Algorithmic analysis of relational learning processes in instructional technology: Some implications for basic, translational, and applied research

UMMS Affiliation

Department of Psychiatry; Eunice Kennedy Shriver Center; Implementation Science and Practice Advances Research Center

Publication Date


Document Type



Applied Behavior Analysis | Behavior and Behavior Mechanisms | Educational Psychology | Educational Technology | Mental and Social Health | Psychiatry | Psychiatry and Psychology


A few noteworthy exceptions notwithstanding, quantitative analyses of relational learning are most often simple descriptive measures of study outcomes. For example, studies of stimulus equivalence have made much progress using measures such as percentage consistent with equivalence relations, discrimination ratio, and response latency. Although procedures may have ad hoc variations, they remain fairly similar across studies. Comparison studies of training variables that lead to different outcomes are few. Yet to be developed are tools designed specifically for dynamic and/or parametric analyses of relational learning processes. This paper will focus on recent studies to develop (1) quality computer-based programmed instruction for supporting relational learning in children with autism spectrum disorders and intellectual disabilities and (2) formal algorithms that permit ongoing, dynamic assessment of learner performance and procedure changes to optimize instructional efficacy and efficiency. Because these algorithms have a strong basis in evidence and in theories of stimulus control, they may have utility also for basic and translational research. We present an overview of the research program, details of algorithm features, and summary results that illustrate their possible benefits. It also presents arguments that such algorithm development may encourage parametric research, help in integrating new research findings, and support in-depth quantitative analyses of stimulus control processes in relational learning. Such algorithms may also serve to model control of basic behavioral processes that is important to the design of effective programmed instruction for human learners with and without functional disabilities.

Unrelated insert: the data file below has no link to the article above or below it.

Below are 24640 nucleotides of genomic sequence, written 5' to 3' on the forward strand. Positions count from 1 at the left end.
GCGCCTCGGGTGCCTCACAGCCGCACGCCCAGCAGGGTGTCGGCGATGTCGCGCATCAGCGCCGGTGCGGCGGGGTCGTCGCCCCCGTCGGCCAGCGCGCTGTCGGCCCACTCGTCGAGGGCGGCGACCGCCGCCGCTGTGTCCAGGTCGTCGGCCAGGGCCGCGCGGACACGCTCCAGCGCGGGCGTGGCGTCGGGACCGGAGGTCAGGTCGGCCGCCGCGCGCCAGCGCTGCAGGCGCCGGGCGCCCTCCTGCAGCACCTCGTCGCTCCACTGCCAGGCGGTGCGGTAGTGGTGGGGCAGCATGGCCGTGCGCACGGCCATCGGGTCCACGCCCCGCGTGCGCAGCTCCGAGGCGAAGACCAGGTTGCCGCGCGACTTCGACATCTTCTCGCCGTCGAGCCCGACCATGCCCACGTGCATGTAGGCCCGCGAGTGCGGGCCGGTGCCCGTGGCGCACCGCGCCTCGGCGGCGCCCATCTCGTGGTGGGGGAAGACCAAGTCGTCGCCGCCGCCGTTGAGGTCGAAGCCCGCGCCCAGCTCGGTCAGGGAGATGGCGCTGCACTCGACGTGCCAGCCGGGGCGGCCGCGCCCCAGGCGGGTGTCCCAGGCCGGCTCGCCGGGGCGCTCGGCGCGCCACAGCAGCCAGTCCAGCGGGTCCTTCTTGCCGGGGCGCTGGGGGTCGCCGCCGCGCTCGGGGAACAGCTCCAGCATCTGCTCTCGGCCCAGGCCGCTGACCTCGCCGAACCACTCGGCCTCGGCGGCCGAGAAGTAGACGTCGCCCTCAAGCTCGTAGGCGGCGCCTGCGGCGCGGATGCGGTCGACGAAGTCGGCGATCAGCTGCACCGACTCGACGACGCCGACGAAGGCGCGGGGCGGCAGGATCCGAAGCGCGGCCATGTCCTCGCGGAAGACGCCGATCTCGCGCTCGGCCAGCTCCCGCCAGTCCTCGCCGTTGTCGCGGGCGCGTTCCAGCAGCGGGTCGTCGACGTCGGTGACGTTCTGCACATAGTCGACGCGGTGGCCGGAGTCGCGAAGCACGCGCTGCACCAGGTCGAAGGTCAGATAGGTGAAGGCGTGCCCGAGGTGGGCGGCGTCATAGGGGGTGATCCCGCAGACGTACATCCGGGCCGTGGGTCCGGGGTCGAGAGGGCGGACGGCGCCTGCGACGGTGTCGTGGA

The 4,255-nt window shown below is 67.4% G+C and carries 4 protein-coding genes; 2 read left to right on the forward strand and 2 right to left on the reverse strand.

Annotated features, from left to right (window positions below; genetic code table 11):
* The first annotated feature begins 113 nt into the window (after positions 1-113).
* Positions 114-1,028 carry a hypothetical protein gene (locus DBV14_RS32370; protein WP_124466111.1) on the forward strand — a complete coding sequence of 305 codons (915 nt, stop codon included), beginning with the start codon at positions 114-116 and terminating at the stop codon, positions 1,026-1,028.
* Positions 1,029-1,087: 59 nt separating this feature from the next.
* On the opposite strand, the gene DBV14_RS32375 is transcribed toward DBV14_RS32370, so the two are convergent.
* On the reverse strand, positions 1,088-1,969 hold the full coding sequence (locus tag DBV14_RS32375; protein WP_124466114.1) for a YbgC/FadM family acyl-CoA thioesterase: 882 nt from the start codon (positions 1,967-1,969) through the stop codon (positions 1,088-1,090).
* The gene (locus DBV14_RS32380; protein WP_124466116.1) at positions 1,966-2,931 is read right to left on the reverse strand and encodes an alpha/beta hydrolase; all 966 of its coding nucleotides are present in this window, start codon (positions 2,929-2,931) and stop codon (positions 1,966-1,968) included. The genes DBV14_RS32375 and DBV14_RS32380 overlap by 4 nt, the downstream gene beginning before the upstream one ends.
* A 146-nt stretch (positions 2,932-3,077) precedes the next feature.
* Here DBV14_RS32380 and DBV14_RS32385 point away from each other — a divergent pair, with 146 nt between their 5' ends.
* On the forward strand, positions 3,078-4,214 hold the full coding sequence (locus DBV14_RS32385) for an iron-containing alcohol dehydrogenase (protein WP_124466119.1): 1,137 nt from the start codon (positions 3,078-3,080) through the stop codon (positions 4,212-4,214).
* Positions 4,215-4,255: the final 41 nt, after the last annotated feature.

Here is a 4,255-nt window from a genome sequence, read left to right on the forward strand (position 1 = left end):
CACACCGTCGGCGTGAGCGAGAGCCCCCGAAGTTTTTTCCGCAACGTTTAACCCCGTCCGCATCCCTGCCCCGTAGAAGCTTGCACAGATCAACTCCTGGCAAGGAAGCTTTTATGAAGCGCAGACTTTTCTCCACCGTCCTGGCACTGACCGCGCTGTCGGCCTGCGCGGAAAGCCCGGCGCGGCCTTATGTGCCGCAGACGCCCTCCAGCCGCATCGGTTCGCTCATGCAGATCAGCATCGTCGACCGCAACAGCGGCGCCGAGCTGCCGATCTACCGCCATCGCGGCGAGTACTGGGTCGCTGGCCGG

Computerized algorithmic learning supports, Learning by exclusion, Stimulus control, Stimulus equivalence

DOI of Published Version



Behav Processes. 2018 Jul;152:18-25. doi: 10.1016/j.beproc.2018.03.001. Epub 2018 Mar 12. Link to article on publisher's site

Journal/Book/Conference Title

Behavioural processes

Related Resources

Link to Article in PubMed

PubMed ID